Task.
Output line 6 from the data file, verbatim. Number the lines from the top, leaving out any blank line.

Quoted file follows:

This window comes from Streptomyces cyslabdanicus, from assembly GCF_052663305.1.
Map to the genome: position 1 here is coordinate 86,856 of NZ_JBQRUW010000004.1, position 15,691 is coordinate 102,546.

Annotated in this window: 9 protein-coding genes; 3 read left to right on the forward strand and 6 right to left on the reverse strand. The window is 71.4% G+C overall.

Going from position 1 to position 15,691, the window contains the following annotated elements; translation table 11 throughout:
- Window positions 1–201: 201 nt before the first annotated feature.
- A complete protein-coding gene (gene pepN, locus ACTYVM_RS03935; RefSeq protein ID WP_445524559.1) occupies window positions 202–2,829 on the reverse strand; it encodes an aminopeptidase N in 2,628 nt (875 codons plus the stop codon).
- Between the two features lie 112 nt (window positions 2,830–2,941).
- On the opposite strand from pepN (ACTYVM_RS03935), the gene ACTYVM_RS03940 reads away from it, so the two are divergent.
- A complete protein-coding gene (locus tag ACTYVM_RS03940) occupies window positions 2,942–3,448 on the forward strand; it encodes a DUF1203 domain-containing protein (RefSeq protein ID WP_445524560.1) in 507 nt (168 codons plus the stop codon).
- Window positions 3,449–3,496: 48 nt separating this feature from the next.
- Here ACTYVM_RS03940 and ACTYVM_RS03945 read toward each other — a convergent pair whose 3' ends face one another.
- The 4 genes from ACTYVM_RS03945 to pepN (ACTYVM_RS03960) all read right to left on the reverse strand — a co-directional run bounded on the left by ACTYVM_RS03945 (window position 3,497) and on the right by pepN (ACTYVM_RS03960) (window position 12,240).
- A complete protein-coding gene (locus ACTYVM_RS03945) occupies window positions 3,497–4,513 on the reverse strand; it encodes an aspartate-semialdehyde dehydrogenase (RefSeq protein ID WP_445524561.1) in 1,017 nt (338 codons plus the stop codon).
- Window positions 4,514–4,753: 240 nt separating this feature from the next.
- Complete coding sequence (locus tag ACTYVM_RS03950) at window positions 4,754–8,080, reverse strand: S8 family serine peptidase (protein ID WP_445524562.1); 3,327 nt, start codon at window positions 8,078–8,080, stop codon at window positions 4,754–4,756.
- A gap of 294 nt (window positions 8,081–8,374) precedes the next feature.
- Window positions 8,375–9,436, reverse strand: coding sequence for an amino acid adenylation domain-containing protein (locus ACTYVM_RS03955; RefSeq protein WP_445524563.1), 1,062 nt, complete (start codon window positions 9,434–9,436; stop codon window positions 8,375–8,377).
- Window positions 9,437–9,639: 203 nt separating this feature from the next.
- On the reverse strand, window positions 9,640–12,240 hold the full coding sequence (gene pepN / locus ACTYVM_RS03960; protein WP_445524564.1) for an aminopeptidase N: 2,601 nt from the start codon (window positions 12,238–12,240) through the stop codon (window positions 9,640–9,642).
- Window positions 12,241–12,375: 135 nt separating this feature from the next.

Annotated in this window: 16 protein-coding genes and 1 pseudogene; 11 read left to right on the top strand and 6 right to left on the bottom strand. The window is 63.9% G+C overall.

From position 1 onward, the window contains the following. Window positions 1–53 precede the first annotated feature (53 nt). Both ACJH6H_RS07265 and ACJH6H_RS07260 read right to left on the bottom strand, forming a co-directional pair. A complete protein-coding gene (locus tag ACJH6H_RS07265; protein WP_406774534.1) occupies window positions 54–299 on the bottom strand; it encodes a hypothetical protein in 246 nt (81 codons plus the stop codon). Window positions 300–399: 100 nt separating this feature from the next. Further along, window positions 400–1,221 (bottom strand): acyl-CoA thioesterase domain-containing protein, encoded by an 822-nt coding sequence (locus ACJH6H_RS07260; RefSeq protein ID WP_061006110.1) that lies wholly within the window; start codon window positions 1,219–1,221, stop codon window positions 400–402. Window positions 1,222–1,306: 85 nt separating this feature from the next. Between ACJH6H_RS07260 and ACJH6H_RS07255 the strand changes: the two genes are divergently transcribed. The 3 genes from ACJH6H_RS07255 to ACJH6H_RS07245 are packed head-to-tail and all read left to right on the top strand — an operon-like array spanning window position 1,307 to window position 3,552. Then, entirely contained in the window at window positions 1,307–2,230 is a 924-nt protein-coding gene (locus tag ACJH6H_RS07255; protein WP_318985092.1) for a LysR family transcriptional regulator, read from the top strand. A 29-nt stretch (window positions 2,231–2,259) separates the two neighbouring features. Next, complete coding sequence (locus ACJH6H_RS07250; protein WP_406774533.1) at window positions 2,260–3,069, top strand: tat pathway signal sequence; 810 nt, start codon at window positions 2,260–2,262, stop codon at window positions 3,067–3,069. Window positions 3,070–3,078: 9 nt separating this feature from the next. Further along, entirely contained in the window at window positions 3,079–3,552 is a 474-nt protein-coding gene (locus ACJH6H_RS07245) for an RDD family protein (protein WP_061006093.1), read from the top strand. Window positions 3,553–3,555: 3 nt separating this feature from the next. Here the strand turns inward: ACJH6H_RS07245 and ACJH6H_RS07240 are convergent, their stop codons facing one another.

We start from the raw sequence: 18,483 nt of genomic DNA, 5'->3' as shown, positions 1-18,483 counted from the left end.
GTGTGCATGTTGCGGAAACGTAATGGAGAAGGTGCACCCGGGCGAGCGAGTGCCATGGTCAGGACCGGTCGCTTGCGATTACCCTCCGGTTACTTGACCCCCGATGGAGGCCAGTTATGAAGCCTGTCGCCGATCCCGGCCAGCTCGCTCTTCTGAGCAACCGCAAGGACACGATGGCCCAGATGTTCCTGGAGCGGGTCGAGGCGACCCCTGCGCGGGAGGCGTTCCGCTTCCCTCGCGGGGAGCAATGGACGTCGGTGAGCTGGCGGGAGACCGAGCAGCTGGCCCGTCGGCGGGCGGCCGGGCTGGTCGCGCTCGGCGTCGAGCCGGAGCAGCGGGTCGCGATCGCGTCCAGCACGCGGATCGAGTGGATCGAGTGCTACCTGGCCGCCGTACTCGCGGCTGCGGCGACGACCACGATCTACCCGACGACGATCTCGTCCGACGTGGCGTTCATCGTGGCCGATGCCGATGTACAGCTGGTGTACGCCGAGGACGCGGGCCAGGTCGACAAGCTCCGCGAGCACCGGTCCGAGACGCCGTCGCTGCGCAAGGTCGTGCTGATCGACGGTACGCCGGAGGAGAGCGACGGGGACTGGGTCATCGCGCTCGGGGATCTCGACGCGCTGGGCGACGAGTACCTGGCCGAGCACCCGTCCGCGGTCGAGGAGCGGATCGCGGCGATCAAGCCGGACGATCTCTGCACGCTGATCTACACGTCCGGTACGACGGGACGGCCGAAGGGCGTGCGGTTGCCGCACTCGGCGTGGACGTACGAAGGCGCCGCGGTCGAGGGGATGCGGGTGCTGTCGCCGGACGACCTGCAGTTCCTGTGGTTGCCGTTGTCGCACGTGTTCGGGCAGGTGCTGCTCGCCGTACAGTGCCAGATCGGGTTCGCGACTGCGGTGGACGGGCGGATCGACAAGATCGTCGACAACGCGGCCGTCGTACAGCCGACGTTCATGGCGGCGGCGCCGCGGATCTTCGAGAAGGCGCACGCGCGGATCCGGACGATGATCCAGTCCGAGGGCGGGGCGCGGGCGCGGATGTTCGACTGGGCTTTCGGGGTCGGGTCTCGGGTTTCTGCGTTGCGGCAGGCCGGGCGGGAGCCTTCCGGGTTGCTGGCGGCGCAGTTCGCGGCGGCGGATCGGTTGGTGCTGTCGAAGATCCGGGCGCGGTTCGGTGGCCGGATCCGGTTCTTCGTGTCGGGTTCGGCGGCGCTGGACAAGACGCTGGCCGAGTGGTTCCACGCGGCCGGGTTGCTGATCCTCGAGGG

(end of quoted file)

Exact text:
- A complete protein-coding gene (gene pepN, locus ACTYVM_RS03935; RefSeq protein ID WP_445524559.1) occupies window positions 202–2,829 on the reverse strand; it encodes an aminopeptidase N in 2,628 nt (875 codons plus the stop codon).